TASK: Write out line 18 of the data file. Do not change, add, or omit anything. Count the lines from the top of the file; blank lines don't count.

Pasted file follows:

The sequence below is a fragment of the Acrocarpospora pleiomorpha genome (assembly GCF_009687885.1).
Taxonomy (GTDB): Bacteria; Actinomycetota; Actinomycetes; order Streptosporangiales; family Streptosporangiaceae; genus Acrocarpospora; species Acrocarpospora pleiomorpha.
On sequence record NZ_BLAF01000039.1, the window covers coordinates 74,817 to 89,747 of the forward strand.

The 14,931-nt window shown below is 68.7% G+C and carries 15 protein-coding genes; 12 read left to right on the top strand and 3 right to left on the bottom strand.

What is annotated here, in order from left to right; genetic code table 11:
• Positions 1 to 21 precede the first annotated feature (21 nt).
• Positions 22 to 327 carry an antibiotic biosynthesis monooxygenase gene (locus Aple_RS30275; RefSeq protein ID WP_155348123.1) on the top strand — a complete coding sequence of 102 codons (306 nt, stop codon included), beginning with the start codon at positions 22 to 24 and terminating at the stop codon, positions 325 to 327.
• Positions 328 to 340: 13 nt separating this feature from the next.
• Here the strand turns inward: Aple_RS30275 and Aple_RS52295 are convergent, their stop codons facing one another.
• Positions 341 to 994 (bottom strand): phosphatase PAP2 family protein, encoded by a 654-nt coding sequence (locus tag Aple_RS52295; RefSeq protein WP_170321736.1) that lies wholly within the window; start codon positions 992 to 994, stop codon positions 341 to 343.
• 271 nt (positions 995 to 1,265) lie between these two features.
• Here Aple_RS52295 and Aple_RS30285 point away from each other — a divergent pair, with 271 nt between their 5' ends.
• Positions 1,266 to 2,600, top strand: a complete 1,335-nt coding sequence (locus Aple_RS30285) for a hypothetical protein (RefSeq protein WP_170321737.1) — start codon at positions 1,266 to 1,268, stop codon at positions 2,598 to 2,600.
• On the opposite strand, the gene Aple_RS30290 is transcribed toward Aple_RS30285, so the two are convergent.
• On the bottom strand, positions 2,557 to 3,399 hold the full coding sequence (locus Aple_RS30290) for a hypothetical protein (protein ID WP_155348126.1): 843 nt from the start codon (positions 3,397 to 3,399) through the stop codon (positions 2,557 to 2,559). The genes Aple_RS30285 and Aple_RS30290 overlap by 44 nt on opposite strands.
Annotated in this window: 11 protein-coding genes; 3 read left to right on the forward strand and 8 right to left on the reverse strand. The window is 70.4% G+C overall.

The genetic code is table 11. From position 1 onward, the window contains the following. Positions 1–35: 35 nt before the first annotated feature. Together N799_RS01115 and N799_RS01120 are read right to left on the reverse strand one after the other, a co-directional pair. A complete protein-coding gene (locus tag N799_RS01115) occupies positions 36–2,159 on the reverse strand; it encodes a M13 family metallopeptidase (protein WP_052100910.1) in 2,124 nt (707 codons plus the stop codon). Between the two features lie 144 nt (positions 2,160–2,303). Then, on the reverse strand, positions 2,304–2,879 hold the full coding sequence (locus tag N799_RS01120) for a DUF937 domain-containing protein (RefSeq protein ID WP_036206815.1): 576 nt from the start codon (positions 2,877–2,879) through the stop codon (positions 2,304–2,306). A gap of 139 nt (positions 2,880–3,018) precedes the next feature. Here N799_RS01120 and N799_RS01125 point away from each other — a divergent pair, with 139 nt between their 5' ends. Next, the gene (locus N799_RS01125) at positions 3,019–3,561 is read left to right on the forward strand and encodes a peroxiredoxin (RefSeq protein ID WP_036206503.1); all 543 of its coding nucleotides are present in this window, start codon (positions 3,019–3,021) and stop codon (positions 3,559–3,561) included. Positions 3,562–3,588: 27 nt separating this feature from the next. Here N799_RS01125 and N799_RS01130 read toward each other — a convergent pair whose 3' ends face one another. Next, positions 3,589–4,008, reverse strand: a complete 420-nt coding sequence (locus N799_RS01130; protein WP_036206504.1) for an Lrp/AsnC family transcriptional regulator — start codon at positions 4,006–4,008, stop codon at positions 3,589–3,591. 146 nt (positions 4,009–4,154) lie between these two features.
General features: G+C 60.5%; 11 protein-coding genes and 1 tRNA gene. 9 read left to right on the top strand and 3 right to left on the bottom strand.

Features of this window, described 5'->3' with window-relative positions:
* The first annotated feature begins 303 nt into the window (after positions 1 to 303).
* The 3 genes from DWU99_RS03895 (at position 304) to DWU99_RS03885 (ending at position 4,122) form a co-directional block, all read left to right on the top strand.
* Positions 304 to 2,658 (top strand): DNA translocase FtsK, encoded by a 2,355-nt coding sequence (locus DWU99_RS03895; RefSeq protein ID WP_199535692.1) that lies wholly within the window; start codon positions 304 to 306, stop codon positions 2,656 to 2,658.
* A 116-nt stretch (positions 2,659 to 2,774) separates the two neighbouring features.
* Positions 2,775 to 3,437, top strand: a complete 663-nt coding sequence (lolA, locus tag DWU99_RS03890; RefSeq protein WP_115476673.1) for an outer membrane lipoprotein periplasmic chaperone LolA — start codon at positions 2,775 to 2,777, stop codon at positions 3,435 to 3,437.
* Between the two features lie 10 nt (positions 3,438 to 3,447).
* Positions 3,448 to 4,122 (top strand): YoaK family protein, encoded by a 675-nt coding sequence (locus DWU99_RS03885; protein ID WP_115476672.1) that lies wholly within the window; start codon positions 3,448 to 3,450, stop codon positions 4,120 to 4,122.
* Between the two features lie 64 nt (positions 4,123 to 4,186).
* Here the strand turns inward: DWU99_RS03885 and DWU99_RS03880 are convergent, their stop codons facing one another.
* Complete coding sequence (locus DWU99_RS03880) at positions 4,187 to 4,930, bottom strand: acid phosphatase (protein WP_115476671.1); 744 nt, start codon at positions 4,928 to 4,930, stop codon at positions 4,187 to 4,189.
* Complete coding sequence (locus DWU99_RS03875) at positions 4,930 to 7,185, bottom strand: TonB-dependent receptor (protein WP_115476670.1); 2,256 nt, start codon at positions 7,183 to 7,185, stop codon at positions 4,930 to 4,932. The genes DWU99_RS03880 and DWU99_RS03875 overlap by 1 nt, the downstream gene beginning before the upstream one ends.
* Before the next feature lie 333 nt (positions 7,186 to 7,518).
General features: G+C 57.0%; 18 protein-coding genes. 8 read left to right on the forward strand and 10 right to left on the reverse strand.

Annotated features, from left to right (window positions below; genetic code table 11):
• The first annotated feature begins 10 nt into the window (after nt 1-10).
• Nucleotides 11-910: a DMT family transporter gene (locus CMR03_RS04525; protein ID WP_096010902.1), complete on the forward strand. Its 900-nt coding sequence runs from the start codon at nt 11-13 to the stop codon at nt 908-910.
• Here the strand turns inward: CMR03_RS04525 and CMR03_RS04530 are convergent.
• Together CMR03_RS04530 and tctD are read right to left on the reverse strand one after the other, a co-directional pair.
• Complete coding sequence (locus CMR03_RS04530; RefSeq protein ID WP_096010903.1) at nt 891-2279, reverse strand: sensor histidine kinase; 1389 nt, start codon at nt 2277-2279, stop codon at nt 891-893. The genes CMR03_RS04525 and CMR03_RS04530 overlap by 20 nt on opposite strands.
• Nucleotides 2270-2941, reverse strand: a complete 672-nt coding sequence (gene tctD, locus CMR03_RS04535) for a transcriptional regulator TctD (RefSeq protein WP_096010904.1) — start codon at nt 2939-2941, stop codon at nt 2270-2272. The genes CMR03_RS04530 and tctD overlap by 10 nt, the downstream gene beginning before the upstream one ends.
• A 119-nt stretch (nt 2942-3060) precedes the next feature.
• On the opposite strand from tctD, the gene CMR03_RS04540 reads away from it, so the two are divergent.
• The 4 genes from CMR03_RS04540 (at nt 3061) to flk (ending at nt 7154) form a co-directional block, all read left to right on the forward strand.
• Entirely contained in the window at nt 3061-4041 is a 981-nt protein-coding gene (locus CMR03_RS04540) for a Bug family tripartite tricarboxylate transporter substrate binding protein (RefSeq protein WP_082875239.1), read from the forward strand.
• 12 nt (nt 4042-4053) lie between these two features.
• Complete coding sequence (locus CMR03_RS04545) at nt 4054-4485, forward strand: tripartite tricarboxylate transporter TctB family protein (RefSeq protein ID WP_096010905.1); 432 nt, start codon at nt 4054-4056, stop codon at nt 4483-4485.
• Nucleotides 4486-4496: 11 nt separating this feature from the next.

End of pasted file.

General features: G+C 60.5%; 11 protein-coding genes and 1 tRNA gene. 9 read left to right on the top strand and 3 right to left on the bottom strand.